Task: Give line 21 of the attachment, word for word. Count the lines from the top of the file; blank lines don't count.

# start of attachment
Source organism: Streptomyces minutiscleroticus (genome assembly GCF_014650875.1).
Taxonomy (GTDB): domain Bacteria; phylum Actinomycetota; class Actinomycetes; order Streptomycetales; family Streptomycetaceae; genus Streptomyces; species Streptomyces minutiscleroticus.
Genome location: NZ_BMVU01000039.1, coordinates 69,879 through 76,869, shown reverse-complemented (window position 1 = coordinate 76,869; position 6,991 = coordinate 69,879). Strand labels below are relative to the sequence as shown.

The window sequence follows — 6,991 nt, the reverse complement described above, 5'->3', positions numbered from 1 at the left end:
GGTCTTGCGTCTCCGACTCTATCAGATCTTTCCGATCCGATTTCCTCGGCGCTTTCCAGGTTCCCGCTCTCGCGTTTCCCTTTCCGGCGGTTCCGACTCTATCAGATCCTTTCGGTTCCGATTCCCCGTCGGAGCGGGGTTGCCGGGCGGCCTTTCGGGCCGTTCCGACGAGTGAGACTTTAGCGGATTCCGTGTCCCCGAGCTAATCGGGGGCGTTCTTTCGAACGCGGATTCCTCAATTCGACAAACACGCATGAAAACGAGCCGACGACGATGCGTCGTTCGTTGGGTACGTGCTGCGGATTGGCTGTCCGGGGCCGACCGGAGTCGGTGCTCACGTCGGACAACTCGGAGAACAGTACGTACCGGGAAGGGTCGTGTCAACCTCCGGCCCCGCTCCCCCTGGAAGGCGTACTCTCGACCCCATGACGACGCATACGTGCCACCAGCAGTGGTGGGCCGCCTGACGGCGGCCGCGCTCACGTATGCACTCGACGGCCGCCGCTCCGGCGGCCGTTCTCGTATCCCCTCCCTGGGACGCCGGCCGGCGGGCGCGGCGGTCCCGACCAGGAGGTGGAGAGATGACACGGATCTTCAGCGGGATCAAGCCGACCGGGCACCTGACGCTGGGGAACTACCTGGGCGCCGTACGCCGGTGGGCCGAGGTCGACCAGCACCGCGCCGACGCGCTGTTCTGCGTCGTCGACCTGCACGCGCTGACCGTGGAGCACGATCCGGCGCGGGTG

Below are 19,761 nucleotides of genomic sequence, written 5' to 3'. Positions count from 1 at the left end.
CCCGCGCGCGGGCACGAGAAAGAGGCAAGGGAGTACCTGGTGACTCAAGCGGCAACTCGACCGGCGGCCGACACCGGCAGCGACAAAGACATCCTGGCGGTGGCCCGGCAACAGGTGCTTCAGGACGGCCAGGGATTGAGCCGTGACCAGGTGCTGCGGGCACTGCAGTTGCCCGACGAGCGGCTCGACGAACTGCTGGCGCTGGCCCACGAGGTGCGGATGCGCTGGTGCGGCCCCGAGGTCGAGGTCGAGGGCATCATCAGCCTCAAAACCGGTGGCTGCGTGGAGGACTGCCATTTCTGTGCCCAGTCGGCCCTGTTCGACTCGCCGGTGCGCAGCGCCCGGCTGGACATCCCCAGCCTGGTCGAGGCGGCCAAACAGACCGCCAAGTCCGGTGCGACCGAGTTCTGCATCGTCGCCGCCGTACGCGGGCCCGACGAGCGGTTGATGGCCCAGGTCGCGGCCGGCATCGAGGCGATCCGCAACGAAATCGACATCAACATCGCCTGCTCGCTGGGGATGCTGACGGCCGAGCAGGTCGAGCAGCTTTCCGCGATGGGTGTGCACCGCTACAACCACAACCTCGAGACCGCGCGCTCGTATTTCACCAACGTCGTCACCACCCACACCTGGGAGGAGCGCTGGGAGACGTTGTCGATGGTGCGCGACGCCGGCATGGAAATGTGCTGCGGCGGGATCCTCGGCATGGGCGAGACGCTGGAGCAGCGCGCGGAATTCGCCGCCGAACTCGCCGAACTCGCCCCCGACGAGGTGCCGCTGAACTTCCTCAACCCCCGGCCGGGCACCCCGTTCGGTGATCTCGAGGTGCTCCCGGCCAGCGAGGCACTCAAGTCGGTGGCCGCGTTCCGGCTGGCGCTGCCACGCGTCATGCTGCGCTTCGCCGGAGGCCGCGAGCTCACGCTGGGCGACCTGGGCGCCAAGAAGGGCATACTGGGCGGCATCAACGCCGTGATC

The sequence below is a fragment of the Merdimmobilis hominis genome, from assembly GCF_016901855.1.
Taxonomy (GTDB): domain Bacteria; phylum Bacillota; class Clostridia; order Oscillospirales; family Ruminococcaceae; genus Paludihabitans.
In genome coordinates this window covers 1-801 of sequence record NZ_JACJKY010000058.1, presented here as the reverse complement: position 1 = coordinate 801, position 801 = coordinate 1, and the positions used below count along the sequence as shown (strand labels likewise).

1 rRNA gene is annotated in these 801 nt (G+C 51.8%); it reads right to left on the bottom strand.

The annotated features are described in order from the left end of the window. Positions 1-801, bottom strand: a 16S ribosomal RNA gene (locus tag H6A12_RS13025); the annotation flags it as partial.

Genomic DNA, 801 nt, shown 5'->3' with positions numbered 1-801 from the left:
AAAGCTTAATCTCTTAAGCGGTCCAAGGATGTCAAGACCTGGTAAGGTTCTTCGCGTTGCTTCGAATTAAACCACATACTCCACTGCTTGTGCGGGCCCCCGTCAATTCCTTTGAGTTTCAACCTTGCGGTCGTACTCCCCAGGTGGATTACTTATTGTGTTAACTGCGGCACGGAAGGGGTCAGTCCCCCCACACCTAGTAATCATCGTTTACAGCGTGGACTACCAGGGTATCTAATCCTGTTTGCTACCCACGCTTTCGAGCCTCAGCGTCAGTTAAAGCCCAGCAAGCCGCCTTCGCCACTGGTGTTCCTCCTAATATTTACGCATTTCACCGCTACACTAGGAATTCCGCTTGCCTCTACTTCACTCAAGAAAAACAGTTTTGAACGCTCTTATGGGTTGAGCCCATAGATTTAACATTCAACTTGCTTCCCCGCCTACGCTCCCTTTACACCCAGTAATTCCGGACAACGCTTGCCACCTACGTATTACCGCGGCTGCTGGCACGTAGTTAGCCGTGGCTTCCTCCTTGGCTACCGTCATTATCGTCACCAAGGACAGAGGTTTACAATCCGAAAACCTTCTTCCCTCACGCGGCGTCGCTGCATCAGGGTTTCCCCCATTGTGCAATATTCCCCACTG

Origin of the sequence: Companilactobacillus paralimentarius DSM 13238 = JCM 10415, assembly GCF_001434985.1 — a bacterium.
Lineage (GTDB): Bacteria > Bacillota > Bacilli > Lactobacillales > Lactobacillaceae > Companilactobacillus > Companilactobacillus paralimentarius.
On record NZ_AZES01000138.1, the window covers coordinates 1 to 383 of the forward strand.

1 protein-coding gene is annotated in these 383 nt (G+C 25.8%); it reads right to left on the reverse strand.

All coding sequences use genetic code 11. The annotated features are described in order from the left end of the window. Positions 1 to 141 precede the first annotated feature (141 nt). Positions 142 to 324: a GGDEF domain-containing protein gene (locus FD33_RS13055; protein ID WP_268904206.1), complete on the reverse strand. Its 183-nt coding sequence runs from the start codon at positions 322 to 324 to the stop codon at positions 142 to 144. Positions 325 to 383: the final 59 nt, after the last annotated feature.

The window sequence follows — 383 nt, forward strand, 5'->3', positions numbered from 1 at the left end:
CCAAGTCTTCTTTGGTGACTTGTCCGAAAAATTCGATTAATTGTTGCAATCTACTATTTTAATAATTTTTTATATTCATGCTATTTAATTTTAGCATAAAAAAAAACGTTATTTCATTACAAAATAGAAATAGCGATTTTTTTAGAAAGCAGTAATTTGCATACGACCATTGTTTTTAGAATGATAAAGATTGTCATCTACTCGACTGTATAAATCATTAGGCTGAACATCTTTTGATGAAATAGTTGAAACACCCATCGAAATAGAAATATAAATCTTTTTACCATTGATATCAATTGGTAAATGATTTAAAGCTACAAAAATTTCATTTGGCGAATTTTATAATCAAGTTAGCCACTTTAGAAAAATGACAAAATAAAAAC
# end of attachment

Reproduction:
CCAAGTCTTCTTTGGTGACTTGTCCGAAAAATTCGATTAATTGTTGCAATCTACTATTTTAATAATTTTTTATATTCATGCTATTTAATTTTAGCATAAAAAAAAACGTTATTTCATTACAAAATAGAAATAGCGATTTTTTTAGAAAGCAGTAATTTGCATACGACCATTGTTTTTAGAATGATAAAGATTGTCATCTACTCGACTGTATAAATCATTAGGCTGAACATCTTTTGATGAAATAGTTGAAACACCCATCGAAATAGAAATATAAATCTTTTTACCATTGATATCAATTGGTAAATGATTTAAAGCTACAAAAATTTCATTTGGCGAATTTTATAATCAAGTTAGCCACTTTAGAAAAATGACAAAATAAAAAC